Sprite Overflow

Hello All!
I’m still relatively new with GDevelop, just getting to the point where I’m figuring out a few things for myself, and can progress a little bit without a tutorial or forum help. I’ve noticed that, whereas in 3D engines things like textures and audio can end up using a lot of space, in GDevelop the main space issue seems to be your project and/or computer becoming overrun with animation sprites. I was wondering if anyone has any hints on this. I found out, a little while back, that you have to be very careful about deleting objects from the project file! Currently, when I add sprites, I save them to the project file, then immediately delete them from my photos, so that I at least don’t have duplicates. I use png format. My plan is, that once I’ve completed and built a game, I’ll just delete the project, and get rid of all the sprites that way. Am I missing anything?

Just some tips:
The only thing you’re missing is to compress the PNGs before add to the project you can do that with RIOT on Windows, ImageOptionm on Mac or directly on the web like compresspng.com
If you want to get the best results in terms of quality and game weight in MB, is a must do to compress all the assets. the same is for music and sounds. Use wav for sounds and mp3 for music.

Thanks! This will come in handy, because, having completed a couple of platformers to get used to the engine, I am now working on the GDevelop version of my sci fi game concept Redirecting..., with 4 scenes: character selection plus 3 playable levels. With 4 characters to choose from, each animated in 8 directions plus idle, enemy ai throughout and a boss in the final level, not to mention background music, sound effects, and at least one cut scene, I’m thinking this is going to be a little bit space-intensive. I make and animate all the content in iClone, which actually partners up nicely with GDevelop. To avoid repeating earlier difficulties I’ve encountered, I won’t even mess with building for online, and will just do a Windows build that people can download. So I just downloaded RIOT. It sounds like I should try compressing/color optimizing one png, then once I am satisfied, use the batch optimizer for all of the images.

i recommend to use GIMP for image optimization.
you can open your images in bulk with gimp (open gimp, then drag all selected images into the layer window), then export them with compression 9 and turn off all checkboxes (so no metadatas are stored), making the image as small as possible, without quality loss.

if you handle alot of images at once, use this plugin to export the layers.

OK, thanks. Just downloaded it.

I ended up using the BIMP plugin with GIMP, and batch processed with the compression set at 9. Is that OK?

i dont know what it does, or if it is useful.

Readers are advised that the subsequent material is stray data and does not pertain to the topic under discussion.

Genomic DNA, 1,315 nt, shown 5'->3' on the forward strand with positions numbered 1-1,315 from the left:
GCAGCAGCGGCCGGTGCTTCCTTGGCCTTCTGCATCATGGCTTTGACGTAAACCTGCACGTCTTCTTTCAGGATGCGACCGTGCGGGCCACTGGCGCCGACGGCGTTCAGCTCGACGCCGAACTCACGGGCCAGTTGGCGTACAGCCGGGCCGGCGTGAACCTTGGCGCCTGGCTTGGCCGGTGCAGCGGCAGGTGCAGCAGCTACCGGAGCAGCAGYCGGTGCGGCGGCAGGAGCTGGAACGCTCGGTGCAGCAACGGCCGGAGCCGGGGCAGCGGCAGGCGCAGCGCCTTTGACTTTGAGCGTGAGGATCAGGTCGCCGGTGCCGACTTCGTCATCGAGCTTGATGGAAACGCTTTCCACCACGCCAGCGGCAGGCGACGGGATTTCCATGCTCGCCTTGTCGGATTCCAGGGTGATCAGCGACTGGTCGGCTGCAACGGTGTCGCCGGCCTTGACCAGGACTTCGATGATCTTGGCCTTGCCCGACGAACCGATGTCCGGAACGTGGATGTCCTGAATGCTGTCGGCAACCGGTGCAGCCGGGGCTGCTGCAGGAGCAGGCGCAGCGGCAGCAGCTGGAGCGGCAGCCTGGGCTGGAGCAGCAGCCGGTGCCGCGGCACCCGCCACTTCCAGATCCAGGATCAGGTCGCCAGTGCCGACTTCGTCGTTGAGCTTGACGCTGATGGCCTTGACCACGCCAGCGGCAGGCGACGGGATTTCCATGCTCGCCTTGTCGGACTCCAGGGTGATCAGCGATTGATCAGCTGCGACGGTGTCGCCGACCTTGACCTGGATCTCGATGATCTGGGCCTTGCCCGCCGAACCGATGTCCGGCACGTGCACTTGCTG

If it works for you then you can surly use it. if you image size is alot smaller then its alright.
if you image file size is still too big, you can go image>mode>indexed and set the number of colors, which further reduces the file size, but also reduces quality.

I used Blender to animate my sprite and on export my 128x128 pixel sprites where about 6kb each. After open it in gimp, indexed to 64 colors, and compressed 9 with no metadata stored the images where around 1kb each.

About compression level

Source here

Compression level
Since compression is not lossy, the only reason to use a compression level less than 9, is if it takes too long to compress a file on a slow computer. Nothing to fear from decompression: it is as quick whatever the compression level.

This is the first time I’ve messed with compressing files, other than zipping something to email it. That is, I really don’t know what I’m doing. I put one of my animations through GIMP/BIMP, a 200 frame idle, each png around 15 kb, and the compression set at 9. It went thru a process, which I thought was compressing it, but it doesn’t seem like the kb’s went down. Even when I figure this out (I also haven’t tried RIOT yet), compressing all of the images I use is going to add a lot of time to the workflow. What a blessing it would be if we could easily compress the images inside GDevelop!

OK, so now I’ve tried both both GIMP and RIOT. Thanks for both suggestions. I personally found reducing file size with GIMP to be complex and time consuming. This may just be operator headspace on my part, as I am very right-brained (creativity over logic). After running into difficulties with GIMP, however, I then opened RIOT, and within a few seconds, intuitively reduced a batch of 60 animation sprites from approximately 15 Kb to 1.5 Kb each, just by changing the color reduction to “optimal 16 colors palette”, and the reduced images look fine to me. Better yet, I don’t see this process adding any significant time to the workflow!

@UlisesFreitas mentioned using compressing.com. Have you tried that? The one I use is tinypng.com. You just drag/upload your images and it just automatically compresses them. Sometimes the compressed version has some weird artifacting, but 99% of the time it works great and compresses them anywhere from 60-90%. It works great for pixel art images, but works for all images. I have found that messing with settings in Photoshop I can’t get any smaller file size that what tinypng.com gives me. You might give it a try.

I made a little tutorial how to use gimp for image optimization